Existentialist Cafe by Sarah Bakewell

Existentialist Cafe by Sarah Bakewell

Existentialist Cafe by Sarah Bakewell is a 2016 book by Sarah Bakewell that delves into the philosophy and history of the 20th-century movement existentialism. The book provides an account of modern-day existentialists who emerged before and during the Second World War. Bakewell focuses on the lives and works of prominent existentialist thinkers such as Jean-Paul Sartre, Simone de Beauvoir, Albert Camus, Maurice Merleau-Ponty, Edmund Husserl, Martin Heidegger, Karl Jaspers, and Hannah Arendt.

The main themes of the book revolve around radical freedom, authentic being, and political activism. Existentialism emphasizes the importance of the individual, choice, anxiety regarding life and death, meaning and absurdity, authenticity, social criticism, personal relations, and atheism and religion. The book explores how these philosophers lived their philosophies and philosophized their lives, with a particular focus on Sartre and de Beauvoir as the leaders of existentialism.

Bakewell also examines the relationship between existentialism and the political and historical currents that shaped it, such as the question of whether Heidegger’s philosophy could have led in any other direction than Nazism. She addresses Sartre and de Beauvoir’s commitment to communism in the 1940s and 50s, showing how they attempted to reconcile their idealistic dedication to Marxism with the ruthlessness this entailed.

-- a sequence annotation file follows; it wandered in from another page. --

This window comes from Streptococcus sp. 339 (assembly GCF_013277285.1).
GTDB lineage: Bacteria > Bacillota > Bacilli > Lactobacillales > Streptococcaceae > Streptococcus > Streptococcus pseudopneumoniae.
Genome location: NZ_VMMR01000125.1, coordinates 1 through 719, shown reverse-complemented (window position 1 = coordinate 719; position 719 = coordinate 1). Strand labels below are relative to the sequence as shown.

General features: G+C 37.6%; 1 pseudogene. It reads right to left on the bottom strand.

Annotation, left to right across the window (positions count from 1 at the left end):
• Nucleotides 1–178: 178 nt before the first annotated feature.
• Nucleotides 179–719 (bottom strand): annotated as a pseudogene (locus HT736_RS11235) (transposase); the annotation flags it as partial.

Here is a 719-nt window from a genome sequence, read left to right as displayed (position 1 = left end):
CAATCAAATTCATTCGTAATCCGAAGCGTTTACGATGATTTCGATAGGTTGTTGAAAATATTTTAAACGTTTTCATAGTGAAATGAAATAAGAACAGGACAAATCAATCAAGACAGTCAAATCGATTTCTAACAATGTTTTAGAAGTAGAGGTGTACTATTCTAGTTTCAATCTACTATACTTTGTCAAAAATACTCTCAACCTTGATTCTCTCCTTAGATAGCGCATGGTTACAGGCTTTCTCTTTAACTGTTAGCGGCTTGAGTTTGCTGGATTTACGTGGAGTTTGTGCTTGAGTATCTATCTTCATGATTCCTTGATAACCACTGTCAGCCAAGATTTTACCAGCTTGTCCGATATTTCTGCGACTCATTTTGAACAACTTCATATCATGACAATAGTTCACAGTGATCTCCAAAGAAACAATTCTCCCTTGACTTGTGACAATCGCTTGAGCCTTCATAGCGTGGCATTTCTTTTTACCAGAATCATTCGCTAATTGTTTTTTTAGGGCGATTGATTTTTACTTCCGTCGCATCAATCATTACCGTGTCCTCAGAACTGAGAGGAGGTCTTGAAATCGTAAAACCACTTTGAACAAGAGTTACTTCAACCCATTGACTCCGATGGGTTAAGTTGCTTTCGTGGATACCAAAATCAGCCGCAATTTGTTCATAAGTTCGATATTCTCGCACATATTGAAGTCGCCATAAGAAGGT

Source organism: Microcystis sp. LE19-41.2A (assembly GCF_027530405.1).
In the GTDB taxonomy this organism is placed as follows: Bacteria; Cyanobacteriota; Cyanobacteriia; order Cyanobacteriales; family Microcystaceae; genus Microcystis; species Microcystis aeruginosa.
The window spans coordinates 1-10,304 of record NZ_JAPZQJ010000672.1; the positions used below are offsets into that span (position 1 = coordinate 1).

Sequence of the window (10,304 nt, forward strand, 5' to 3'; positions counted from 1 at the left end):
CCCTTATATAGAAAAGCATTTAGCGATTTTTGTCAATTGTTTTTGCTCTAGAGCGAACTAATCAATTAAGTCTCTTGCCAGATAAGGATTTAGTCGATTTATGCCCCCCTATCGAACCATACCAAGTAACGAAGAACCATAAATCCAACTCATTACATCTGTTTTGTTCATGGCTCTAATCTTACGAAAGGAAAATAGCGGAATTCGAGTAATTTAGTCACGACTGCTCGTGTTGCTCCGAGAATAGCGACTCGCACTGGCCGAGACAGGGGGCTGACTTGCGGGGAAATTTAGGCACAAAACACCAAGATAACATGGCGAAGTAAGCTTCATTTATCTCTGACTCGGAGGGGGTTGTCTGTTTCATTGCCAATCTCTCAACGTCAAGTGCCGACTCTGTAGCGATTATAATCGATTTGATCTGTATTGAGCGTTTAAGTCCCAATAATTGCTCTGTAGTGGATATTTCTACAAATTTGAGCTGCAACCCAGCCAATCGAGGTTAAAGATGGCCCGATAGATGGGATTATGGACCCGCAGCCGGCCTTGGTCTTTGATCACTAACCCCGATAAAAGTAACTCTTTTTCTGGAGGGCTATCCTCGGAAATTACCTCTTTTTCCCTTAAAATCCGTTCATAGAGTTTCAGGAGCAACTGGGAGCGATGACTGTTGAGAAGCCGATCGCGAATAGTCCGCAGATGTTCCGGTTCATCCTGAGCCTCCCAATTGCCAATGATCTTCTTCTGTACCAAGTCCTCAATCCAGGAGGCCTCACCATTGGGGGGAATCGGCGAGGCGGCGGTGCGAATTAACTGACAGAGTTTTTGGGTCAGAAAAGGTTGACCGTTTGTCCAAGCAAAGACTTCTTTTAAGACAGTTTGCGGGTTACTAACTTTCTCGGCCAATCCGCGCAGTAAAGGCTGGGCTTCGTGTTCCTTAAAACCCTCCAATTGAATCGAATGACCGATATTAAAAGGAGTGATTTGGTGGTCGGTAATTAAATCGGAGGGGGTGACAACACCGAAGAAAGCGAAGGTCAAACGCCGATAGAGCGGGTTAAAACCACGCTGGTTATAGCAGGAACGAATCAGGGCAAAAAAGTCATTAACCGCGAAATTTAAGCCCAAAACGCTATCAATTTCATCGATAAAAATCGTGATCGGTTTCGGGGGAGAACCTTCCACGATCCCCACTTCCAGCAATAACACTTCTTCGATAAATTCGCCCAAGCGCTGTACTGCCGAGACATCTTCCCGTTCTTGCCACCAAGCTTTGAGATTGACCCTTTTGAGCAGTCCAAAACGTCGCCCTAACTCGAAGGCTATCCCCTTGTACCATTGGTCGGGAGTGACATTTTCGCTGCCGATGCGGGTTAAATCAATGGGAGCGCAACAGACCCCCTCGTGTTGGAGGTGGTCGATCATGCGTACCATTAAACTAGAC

What I Liked

I’m fascinated by the history of philosophy (I did an almost double-minor in Philosophy and Religion at college), so this book was right up my alley. Unlike most of these philosopher’s works, this book is actually readable with lots of anecdotes and color to bring all these philosophers out as people living in a time and place. I also like how the book provides historical context for what these people were grappling with at their point in history.

I also liked how the book takes all these seemingly obscure, jargon-filled concepts and turns them into root questions and conversations that we can still have today – even though times have changed (i.e., at what point are you, as an individual complicit in evil? what kind of daily habits bring joy to you and others? – that kind of thing).

What I Did Not Like

Ok, here’s the thing. Among all the schools of philosophy, existentialism is sort of like beets (yes, the vegetable). It occasionally makes a burst on the scene of pop culture…but more in a funny way (i.e., Dwight Schrute), professionals swear that it’s underrated and useful, even people who aren’t into it have heard of it…and nobody really knows what it is or how to use it. This book goes a long way towards simplifying the school, but it’s still dense, confusing, and requires a lot of context. I skipped several sections. It’s not like Stoicism or Buddhism that are great for simple, quotable, and understandable ideas. I don’t think I’d recommend the book in general, unless you find that era interesting on its own.

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